Help Your Child Build Self Esteem With Affirmations

Help Your Child Build Self Esteem With Affirmations

Do positive affirmations really do anything?

The science says YES, but there's a catch. 

Affirmations are a simple self-help tool your child (and you!) can use to help build self-esteem, self-worth, and confidence.
But how do you use them to help your kid?

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You’ve probably practiced affirming yourself on occasion without even knowing it! Think about the last time you had to do something that made you anxious - an interview, public speaking - you may have reassured yourself with phrases like, “I got this” or “I’m an excellent worker, they’d be lucky to have me.”

Reassuring yourself before a seemingly scary situation can help shift your focus away from your perceived inadequacies and toward your assets.

Those are essentially affirmations. 

But saying them didn’t technically change anything, so what was the point?

Repetition and Consistency

While regularly repeating “I am strong” might seem a little silly, if your child is faced with a bully at school you want her to know deep down that she is strong enough to face them. 

To get her there, tell her she is strong and then have her own it through practicing these affirmations. Have her repeat them in the mirror to herself each day. Because when we’re faced with a situation that has the potential to make us feel powerless, we can draw strength from our affirmations (Albalooshi, S., 2020).

So, the key to self-affirmations is repetition (say them once per day), consistency (every day), and what else?


If the affirmation (no matter how well-intentioned) conflicts with a deeply held negative belief, then not only will it not work, it may even make their negative belief stronger! 

All they'll gain out of repeating an affirmation that feels false is an internal struggle and tension in their body (Henshaw, 2014)

So what do you do if you want to help them overcome a negative belief about themselves?

Challenge Negative Beliefs

If your child has a negative belief firmly in place, you can't simply tell them to affirm the opposite.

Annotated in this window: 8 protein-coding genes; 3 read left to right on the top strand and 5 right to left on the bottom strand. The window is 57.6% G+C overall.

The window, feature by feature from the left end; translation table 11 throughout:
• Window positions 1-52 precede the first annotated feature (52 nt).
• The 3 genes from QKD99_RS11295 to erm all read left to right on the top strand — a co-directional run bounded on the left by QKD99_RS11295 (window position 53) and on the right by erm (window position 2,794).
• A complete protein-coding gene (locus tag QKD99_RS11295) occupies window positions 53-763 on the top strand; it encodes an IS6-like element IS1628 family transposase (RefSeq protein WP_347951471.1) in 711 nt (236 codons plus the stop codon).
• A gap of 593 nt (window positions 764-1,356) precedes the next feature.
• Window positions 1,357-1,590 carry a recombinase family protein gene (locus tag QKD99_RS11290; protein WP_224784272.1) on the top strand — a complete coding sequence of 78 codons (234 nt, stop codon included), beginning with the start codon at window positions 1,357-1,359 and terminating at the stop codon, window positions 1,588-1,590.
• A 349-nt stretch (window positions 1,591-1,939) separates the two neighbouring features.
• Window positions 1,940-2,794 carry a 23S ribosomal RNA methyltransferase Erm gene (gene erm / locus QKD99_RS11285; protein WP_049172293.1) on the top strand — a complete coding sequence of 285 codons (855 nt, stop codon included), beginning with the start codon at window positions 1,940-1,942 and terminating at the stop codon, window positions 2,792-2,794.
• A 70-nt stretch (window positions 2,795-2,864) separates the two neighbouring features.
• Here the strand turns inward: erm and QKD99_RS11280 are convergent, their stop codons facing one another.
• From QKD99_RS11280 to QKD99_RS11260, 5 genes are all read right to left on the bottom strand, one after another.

For example, if your child believes they're ugly - children as young as 5 have expressed body image issues and are aware of dieting as a means of controlling weight - you can't simply tell them to say "I'm beautiful" every day and expect it magically change their mind (Davison & Birch, 2001).

While we can't make our kids see themselves through our eyes, we can help them change their viewpoint through encouraging them to question their negative beliefs (Senay, Albarracín & Noguchi, 2010).

So, start asking them questions that challenge their negative beliefs. 

For example, ask them to consider: "am I ugly? Is there anyone who looks similar to me, do I think they're ugly?" Or: "what if I am ugly, what does that mean?"

Potential answers might be: "Sadie looks similar to me, I don't think she's ugly." "If I'm ugly I'll never get married."

Then, of course, you'll need to dive deeper with more questions, challenging each. "If you don't think Sadie is ugly, then why do you think you are?" "If you never get married, what would that mean? Is a life only worth living if you have a spouse? Are there other paths people choose to find happiness?"

Keep going until your child no longer feels they are ugly or until they start to see how unimportant looks are.

When Else Might They Not Work?

If your child already has high self-esteem, they probably won’t see much benefit from affirmations. But that’s a good thing! You’ve already managed to instill in them a strong sense of self-worth.

Something else to keep in mind is that self-esteem issues can also be related to mental health concerns, including depression and anxiety. Unfortunately, there aren’t any quick fixes for these things and seeking help from a professional might be necessary.


We gave away this affirmation printable for FREE in our August 13th, 2021 email newsletter. 

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